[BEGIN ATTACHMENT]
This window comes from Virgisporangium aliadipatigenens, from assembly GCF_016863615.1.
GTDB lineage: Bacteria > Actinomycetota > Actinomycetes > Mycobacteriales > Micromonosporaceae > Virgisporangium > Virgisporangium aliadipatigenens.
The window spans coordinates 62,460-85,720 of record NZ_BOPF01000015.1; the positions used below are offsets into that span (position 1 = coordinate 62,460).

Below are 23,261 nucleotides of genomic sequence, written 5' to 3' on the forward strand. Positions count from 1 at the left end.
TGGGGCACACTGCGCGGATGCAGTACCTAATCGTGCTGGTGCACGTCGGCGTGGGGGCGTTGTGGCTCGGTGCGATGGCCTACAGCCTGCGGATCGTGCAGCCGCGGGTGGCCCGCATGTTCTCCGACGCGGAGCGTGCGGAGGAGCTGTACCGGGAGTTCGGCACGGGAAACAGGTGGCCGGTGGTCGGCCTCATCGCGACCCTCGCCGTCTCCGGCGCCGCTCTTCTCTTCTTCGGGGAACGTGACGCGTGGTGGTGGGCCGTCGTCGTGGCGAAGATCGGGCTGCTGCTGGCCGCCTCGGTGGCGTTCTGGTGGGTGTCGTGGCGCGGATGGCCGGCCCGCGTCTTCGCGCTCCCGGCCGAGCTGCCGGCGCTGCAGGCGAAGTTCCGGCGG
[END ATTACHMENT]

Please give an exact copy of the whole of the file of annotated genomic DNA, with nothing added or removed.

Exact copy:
This window comes from Virgisporangium aliadipatigenens, from assembly GCF_016863615.1.
GTDB lineage: Bacteria > Actinomycetota > Actinomycetes > Mycobacteriales > Micromonosporaceae > Virgisporangium > Virgisporangium aliadipatigenens.
The window spans coordinates 62,460-85,720 of record NZ_BOPF01000015.1; the positions used below are offsets into that span (position 1 = coordinate 62,460).

Below are 23,261 nucleotides of genomic sequence, written 5' to 3' on the forward strand. Positions count from 1 at the left end.
TGGGGCACACTGCGCGGATGCAGTACCTAATCGTGCTGGTGCACGTCGGCGTGGGGGCGTTGTGGCTCGGTGCGATGGCCTACAGCCTGCGGATCGTGCAGCCGCGGGTGGCCCGCATGTTCTCCGACGCGGAGCGTGCGGAGGAGCTGTACCGGGAGTTCGGCACGGGAAACAGGTGGCCGGTGGTCGGCCTCATCGCGACCCTCGCCGTCTCCGGCGCCGCTCTTCTCTTCTTCGGGGAACGTGACGCGTGGTGGTGGGCCGTCGTCGTGGCGAAGATCGGGCTGCTGCTGGCCGCCTCGGTGGCGTTCTGGTGGGTGTCGTGGCGCGGATGGCCGGCCCGCGTCTTCGCGCTCCCGGCCGAGCTGCCGGCGCTGCAGGCGAAGTTCCGGCGG